Each year I go on a city trip with some friends, within Europe. We go around five days, and in recent years we've started visiting several cities in that time.

We have a new idea: to cut down on the time lost travelling in between cities, we could use night boats. They add something special and move us while we would otherwise be asleep in a hotel.

Example: in 2015, the current idea is to fly to Napoli, stay around there a bit, then take the night boat to Palermo and later fly back from there. The boat leaves around 8pm and takes 10 hours, so we have to get up early but otherwise it's a pretty OK night.

Between which other European cities could we do this? Both sides would need an airport in the region, the boat has to leave in the evening, take all night and then arrive in the other city.

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    I suggest looking along the Danube - I know there's multi day cruises taking in Passau (Germany), Melk, Dunstein, Vienna (all Austria), Bratislava (Slovakia) and Budapest (Hungary). I'd be surprised if there were no overnight connections between some of these at least. (If not, an alternative might be the hydrofoil from Budapest to Vienna in six hours during the daytime)
    – greyshade
    Commented Aug 28, 2014 at 12:25
  • 1
    @greyshade Maybe I didn't look in the right places but I remember that I couldn't find anything like that along the Rhine river. The markets for multi-day all-inclusive cruises and regular transportation seem to be entirely separate. Interesting question in any case (+1)
    – Relaxed
    Commented Aug 28, 2014 at 12:36
  • 4
    You'll have a lot more options if you include night trains as well in your planning. See further eurail.com/trains-europe/night-trains
    – Kris
    Commented Aug 28, 2014 at 14:08
  • 4
    Could someone please explain their close votes? Commented Aug 28, 2014 at 20:52
  • 1
    @RemcoGerlich It seems people think the question is too broad (not my opinion but there was a brief discussion about it on the chat).
    – Relaxed
    Commented Aug 28, 2014 at 21:45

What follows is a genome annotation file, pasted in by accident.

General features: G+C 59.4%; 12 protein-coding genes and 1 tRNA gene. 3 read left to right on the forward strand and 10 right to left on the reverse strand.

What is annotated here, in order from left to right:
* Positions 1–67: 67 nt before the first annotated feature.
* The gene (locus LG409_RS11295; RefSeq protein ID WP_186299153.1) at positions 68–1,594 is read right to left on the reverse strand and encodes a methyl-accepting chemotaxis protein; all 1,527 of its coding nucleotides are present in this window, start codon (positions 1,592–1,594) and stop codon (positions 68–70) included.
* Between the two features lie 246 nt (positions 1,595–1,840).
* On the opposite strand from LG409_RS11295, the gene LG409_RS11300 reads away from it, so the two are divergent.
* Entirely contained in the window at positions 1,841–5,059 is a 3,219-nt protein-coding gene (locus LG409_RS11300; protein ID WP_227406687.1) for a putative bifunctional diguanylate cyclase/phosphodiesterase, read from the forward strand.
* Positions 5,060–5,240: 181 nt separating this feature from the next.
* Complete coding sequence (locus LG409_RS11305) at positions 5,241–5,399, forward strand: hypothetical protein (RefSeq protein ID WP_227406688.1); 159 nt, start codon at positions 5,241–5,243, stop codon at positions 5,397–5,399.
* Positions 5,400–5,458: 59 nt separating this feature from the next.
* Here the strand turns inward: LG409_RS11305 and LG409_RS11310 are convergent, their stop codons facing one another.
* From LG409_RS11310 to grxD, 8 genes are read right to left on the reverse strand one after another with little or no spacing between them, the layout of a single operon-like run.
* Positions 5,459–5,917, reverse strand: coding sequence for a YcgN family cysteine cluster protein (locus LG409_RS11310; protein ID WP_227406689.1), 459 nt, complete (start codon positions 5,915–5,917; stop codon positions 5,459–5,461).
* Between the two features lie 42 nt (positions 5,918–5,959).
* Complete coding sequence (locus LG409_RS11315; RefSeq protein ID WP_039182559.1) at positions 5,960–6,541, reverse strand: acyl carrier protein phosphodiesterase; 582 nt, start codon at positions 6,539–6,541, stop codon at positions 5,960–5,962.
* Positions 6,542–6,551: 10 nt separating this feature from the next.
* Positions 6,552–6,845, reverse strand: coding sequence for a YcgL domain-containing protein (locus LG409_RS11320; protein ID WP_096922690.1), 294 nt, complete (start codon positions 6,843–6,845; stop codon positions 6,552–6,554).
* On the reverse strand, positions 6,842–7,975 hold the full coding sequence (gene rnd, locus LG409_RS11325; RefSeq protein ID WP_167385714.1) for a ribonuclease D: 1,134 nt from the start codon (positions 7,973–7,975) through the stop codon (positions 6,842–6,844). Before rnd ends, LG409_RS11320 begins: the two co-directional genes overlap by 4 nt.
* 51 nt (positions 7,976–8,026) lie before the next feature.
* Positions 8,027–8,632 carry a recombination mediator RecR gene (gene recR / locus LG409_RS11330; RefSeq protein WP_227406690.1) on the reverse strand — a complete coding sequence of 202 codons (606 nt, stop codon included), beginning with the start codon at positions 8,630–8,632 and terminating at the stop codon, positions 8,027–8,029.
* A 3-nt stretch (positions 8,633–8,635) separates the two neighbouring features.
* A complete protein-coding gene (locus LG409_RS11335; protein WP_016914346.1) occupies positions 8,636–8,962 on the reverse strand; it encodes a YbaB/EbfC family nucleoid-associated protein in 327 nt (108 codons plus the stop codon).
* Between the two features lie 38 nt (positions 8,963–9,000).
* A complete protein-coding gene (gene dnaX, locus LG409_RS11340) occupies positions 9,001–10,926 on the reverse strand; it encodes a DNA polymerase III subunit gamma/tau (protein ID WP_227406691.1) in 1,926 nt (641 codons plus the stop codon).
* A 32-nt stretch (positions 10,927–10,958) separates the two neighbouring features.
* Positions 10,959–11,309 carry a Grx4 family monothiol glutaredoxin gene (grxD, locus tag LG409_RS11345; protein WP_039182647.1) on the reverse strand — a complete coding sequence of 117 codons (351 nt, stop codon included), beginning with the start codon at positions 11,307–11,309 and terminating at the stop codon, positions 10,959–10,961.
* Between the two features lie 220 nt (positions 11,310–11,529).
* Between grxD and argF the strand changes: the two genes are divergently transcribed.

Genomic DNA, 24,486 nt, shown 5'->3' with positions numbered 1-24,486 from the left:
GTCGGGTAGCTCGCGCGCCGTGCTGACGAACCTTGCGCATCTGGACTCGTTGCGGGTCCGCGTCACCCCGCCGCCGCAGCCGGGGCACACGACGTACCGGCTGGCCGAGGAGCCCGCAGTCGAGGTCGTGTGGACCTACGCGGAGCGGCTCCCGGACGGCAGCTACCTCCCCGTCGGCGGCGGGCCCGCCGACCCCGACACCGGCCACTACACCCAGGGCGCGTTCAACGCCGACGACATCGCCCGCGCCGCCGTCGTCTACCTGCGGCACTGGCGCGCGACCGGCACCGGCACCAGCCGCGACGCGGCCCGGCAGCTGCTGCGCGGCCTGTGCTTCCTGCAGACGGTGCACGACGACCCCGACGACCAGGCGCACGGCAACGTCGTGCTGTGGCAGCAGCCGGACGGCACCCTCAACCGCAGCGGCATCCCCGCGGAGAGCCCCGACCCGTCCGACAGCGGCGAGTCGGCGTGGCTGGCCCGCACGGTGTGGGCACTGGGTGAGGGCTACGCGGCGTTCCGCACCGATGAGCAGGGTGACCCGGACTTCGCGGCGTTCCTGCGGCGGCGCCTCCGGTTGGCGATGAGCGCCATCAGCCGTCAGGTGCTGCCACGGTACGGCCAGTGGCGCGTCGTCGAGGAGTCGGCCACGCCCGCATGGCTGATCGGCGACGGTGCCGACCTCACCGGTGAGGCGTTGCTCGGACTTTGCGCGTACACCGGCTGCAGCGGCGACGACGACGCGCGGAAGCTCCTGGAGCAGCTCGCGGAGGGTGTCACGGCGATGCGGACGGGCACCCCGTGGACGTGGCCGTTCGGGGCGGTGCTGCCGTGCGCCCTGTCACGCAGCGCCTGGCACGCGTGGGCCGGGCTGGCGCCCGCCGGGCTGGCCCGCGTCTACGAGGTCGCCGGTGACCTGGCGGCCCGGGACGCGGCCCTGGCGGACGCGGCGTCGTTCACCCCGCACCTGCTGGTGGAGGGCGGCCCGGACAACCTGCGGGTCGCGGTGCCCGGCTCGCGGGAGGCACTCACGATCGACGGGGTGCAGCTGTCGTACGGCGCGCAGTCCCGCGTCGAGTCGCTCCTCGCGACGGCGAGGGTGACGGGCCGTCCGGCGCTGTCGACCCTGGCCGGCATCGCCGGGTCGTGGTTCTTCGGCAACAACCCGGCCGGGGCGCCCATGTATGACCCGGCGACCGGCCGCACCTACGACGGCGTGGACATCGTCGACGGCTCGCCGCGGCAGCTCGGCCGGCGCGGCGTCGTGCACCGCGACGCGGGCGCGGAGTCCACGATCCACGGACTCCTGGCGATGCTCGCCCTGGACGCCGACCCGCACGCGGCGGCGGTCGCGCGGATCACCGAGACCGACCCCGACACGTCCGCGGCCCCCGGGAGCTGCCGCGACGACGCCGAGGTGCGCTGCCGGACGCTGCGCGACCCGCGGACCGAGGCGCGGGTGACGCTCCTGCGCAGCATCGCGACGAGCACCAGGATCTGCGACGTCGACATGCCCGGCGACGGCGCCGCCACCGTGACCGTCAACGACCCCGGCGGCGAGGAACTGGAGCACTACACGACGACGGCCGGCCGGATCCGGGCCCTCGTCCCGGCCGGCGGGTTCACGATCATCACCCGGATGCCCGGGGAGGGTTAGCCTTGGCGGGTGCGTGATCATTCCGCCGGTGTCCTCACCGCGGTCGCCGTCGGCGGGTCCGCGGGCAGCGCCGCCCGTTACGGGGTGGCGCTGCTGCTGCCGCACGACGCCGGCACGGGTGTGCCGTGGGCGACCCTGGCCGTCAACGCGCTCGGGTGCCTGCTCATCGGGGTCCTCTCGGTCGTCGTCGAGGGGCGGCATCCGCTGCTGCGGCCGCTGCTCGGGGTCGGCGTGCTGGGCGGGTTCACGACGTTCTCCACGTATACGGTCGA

13 Answers 13


One popular overnight ferry close to where I live is a DFDS ferry from Newcastle to IJmuiden (Amsterdam).

Both cities have plenty to offer for short trips and the fare is quite cheap if you get an off season deal and are a foot passenger travelling in a group.

Last time I got it, it took around 14 hours overnight.

Alternatively here is a map of some of the major European ferries. Simply Google the route and you will find the operator. Unfortunately, there wont be many overnight ferries because of the short distances between land.

enter image description here

  • 1
    This map appears incomplete, perhaps it lists only international ferries?
    – gerrit
    Commented Aug 28, 2014 at 18:01
  • 7
    Short distances don't prevent overnight ferries. For example, there is an overnight ferry between Tallinn and Helsinki (less than 100km distance), or Stockholm and Turku (~250 km). The ferry leaves in the evening; anchors in a reasonable spot for much of the night; and arrives in early morning - functioning as something like a floating hotel.
    – Peteris
    Commented Aug 28, 2014 at 18:01
  • 2
    Do you have the original source for the image? Seems like it has been resized and i cant read any of the yellow labels. Commented Aug 28, 2014 at 23:54
  • 1
    @iHaveacomputer I have added a link to the original source in the my answer.
    – medina
    Commented Aug 29, 2014 at 9:00
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    @davidb The map at rome2rio.com aims to be complete and up-to-date.